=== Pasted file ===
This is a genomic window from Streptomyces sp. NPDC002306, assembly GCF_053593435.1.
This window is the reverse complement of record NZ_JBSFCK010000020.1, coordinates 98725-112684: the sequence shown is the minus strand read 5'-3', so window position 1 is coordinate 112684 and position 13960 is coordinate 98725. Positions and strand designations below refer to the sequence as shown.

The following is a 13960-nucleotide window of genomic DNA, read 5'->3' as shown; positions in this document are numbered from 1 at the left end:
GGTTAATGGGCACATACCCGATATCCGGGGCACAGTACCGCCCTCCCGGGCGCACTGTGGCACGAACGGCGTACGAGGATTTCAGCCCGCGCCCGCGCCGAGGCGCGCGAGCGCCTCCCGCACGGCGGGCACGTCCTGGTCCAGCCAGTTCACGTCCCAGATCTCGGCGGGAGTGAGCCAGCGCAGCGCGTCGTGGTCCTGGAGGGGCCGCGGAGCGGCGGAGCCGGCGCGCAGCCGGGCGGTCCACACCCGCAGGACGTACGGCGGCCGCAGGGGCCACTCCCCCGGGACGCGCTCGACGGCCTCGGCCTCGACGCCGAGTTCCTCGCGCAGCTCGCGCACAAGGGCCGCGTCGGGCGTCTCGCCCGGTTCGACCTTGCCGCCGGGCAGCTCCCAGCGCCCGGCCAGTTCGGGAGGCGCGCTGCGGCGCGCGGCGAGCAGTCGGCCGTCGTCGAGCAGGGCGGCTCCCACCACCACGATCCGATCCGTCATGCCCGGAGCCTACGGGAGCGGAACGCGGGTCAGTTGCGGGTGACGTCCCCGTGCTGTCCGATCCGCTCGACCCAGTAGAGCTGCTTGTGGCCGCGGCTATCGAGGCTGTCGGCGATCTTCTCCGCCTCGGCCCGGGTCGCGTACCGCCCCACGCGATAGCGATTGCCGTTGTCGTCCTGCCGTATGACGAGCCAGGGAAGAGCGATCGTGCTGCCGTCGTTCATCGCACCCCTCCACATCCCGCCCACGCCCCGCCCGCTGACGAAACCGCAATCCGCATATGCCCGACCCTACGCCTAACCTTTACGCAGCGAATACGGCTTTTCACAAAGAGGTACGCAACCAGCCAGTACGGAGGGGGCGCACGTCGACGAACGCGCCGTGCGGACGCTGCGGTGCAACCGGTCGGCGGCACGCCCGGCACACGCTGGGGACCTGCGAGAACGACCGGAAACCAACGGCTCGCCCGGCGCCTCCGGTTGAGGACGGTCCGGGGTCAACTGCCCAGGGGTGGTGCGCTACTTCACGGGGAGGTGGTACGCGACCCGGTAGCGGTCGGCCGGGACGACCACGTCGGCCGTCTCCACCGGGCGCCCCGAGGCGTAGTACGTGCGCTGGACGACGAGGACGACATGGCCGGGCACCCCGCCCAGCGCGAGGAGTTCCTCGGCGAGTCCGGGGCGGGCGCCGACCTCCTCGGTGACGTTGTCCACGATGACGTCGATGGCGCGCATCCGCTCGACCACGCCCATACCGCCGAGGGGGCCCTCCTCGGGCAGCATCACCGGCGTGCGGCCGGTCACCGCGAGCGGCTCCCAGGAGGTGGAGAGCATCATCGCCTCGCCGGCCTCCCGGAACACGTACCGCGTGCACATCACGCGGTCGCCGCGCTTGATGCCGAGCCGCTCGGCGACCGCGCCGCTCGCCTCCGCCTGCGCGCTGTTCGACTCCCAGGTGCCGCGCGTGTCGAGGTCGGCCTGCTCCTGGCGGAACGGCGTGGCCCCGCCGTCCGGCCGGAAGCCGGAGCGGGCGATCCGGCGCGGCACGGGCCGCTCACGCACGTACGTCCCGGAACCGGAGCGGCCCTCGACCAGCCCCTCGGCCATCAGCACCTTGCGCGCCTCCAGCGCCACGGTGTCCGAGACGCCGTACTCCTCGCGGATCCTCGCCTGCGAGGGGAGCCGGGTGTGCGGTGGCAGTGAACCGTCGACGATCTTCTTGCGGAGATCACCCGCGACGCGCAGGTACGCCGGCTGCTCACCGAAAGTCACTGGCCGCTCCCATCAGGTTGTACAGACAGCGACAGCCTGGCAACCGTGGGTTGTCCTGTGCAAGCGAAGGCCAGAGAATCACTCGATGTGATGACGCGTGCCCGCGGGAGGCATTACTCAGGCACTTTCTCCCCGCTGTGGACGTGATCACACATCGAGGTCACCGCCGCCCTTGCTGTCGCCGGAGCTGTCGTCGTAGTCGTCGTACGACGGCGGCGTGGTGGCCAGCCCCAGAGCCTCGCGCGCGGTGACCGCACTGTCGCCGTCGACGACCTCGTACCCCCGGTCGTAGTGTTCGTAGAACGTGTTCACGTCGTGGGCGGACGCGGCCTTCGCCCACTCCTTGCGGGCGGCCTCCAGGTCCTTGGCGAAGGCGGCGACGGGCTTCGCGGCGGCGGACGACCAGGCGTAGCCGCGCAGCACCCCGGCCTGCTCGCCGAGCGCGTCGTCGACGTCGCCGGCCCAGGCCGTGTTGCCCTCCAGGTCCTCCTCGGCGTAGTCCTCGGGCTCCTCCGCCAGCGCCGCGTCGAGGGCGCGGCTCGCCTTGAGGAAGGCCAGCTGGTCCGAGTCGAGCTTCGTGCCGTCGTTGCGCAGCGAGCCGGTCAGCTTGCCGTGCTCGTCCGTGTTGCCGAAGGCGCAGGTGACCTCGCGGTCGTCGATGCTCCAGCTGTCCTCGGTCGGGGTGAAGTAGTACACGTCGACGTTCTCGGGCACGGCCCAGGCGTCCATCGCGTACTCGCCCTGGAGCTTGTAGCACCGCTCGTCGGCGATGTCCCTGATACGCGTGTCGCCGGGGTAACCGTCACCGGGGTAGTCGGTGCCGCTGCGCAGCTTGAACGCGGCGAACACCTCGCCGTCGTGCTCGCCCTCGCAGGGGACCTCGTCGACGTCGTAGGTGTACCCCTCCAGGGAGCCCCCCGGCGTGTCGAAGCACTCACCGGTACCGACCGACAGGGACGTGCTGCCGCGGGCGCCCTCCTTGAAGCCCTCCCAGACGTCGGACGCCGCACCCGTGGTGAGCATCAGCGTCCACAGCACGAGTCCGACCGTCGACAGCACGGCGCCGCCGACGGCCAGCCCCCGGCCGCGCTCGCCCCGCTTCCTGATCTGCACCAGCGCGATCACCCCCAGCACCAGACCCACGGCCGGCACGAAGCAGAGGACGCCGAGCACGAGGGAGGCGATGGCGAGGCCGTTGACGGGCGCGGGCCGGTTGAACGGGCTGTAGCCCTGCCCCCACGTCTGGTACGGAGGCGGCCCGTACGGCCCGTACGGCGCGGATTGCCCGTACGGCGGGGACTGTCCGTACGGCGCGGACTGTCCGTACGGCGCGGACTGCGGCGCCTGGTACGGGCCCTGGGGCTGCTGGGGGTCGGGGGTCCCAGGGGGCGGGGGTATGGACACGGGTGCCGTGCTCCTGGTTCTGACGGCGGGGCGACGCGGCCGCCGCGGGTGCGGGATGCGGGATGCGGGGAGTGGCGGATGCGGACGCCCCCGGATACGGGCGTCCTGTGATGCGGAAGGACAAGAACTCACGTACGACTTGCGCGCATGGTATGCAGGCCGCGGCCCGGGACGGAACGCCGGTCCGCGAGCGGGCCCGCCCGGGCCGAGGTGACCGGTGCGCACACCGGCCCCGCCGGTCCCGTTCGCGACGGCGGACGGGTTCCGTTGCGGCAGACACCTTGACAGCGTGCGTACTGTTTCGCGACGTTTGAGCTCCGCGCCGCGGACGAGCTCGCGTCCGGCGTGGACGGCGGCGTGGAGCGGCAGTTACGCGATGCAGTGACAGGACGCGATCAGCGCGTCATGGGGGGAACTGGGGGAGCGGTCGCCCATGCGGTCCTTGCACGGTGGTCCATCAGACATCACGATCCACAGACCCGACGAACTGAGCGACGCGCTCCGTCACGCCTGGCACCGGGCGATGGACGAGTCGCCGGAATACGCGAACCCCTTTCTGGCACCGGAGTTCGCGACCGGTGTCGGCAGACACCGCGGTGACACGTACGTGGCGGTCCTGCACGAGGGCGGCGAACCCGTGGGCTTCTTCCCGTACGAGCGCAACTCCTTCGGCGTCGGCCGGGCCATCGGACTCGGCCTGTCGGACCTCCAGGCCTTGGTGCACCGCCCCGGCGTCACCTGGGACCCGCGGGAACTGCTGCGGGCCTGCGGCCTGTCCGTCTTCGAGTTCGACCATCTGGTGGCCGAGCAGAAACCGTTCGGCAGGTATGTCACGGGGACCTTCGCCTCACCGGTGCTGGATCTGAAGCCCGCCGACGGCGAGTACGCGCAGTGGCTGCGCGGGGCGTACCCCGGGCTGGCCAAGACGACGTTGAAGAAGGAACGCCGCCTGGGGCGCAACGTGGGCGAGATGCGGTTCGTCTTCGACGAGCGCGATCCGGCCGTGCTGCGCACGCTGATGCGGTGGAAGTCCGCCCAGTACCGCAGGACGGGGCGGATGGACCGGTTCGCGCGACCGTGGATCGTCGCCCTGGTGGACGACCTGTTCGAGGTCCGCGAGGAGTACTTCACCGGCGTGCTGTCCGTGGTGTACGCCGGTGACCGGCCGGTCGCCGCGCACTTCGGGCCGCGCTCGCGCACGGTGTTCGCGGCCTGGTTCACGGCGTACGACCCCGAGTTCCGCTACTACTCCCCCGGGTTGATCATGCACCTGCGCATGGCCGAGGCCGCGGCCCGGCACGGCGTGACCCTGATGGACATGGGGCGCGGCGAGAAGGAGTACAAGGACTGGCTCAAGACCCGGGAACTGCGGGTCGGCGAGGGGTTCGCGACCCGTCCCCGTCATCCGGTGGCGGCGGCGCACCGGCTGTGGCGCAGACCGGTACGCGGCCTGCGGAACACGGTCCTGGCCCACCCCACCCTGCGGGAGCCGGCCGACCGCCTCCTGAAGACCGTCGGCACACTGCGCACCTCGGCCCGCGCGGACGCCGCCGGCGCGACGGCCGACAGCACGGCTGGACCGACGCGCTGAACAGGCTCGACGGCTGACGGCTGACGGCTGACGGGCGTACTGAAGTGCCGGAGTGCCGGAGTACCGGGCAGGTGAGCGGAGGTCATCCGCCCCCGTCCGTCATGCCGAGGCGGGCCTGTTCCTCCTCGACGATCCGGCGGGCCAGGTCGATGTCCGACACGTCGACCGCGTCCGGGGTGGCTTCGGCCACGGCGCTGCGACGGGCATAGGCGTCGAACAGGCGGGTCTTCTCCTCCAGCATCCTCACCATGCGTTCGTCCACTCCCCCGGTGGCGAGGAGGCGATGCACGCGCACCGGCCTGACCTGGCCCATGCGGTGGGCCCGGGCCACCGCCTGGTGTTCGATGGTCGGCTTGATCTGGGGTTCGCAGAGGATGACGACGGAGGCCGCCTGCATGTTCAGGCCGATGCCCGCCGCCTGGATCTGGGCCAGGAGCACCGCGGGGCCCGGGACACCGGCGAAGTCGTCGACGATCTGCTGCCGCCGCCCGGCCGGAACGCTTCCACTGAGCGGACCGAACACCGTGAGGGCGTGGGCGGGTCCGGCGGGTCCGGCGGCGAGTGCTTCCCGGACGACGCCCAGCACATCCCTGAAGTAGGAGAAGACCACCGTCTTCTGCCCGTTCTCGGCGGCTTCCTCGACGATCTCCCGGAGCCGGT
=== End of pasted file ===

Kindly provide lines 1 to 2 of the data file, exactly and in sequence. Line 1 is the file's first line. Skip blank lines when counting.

This is a genomic window from Streptomyces sp. NPDC002306, assembly GCF_053593435.1.
This window is the reverse complement of record NZ_JBSFCK010000020.1, coordinates 98725-112684: the sequence shown is the minus strand read 5'-3', so window position 1 is coordinate 112684 and position 13960 is coordinate 98725. Positions and strand designations below refer to the sequence as shown.